Smart Q & A: Is it Better to Apply “Undecided” or Declare a Major?
Smart Q & A is a new service on SmartCollegeVisit where readers submit a question related to college visits or the college admissions process and we’ll have an expert advisor provide an answer. To kick things off, Christina McIntyre, associate director for University Honors at Virginia Tech, founder of BecomeAlum, and president of Innovative Academic Solutions, answers questions related to academic planning. What’s your question? You ask the smart questions and we’ll provide the answers. You’re invited to submit your questions using the comment form below or post them to our Facebook Page. Answers will be published in a post on this blog.
QUESTION: Is it better to apply “undecided” or declare a major and change it later?
ANSWER: This is a great question and the answer will likely vary from one school to another. However, it’s an appropriate question to ask during a campus visit. I would recommend asking it when visiting a variety of offices on the same campus to see if there is a consistent or varying message. The answer may even vary within a given university when it comes to specific programs.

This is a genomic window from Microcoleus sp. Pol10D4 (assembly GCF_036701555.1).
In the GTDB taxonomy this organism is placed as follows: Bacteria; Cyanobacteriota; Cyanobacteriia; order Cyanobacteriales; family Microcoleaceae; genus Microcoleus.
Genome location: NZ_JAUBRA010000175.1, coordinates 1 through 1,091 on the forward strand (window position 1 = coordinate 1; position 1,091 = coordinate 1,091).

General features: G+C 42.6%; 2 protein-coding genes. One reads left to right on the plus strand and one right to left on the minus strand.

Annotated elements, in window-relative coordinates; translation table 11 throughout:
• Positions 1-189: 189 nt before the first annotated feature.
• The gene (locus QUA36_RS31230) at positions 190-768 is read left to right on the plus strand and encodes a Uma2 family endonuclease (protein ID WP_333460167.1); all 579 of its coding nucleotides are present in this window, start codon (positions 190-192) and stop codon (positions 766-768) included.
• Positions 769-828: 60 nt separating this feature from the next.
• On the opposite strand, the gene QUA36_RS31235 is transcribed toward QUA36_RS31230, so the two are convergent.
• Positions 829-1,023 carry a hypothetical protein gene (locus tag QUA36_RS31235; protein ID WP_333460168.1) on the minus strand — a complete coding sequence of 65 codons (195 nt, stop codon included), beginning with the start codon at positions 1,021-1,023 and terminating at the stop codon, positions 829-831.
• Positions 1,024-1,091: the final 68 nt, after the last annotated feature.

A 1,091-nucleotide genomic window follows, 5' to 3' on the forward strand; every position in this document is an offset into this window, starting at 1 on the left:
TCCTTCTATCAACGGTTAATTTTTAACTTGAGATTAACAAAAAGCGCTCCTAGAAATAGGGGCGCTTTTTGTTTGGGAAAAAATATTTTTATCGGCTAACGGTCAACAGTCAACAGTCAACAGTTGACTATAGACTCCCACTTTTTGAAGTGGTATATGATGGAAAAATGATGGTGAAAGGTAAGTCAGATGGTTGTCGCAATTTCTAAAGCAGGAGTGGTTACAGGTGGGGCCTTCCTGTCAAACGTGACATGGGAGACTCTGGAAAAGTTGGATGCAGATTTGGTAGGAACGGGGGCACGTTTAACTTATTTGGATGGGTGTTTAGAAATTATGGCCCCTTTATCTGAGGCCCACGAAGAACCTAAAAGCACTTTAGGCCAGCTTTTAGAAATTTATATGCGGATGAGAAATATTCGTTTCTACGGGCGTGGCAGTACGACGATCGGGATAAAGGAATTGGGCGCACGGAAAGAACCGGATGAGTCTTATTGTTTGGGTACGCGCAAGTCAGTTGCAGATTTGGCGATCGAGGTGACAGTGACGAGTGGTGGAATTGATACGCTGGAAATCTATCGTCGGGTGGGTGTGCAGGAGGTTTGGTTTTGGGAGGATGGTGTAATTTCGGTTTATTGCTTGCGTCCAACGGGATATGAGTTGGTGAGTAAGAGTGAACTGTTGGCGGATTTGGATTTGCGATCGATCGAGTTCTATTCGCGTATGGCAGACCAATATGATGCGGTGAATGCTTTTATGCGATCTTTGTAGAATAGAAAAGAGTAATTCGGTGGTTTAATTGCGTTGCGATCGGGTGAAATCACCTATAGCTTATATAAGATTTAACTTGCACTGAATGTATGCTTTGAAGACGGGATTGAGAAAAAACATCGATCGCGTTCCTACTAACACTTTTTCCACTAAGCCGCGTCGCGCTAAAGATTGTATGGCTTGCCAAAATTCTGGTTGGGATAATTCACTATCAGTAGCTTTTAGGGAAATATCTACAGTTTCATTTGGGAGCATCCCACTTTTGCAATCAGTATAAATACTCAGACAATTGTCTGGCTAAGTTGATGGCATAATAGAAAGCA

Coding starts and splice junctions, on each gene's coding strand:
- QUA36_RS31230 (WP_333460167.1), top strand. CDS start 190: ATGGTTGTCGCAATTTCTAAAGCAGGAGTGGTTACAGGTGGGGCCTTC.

In general if you are truly undecided starting university under this category is the best place to be. You are sending a clear signal “I’m searching for who I want to become.” Often times colleges and universities will have specific classes, workshops or other opportunities for undecided students that can help you explore a variety of fields as well as work through honest self-evaluation that will help you to truly identify an area of study that compliments your passion and where you can find fulfillment.
If you are certain you want to enter a specific program (i.e. Architecture) but are concerned that you wouldn’t be admitted because it may have higher standards than applying as “undecided” then, you really should ask the admissions representative “How many students move from “undecided” (or another major) to Architecture after they are a student here?”
As you compare schools, look closely at which schools have restricted majors and what are the qualifications to get into the majors. You may notice differences between universities. Keep in mind that the majority of college students change their major at least once. Declaring yourself as undecided should not be a stigma. This is an important decision that is worthy of investing your time and energy. In most cases students who declare they are undecided are more honest (with themselves) than their peers.
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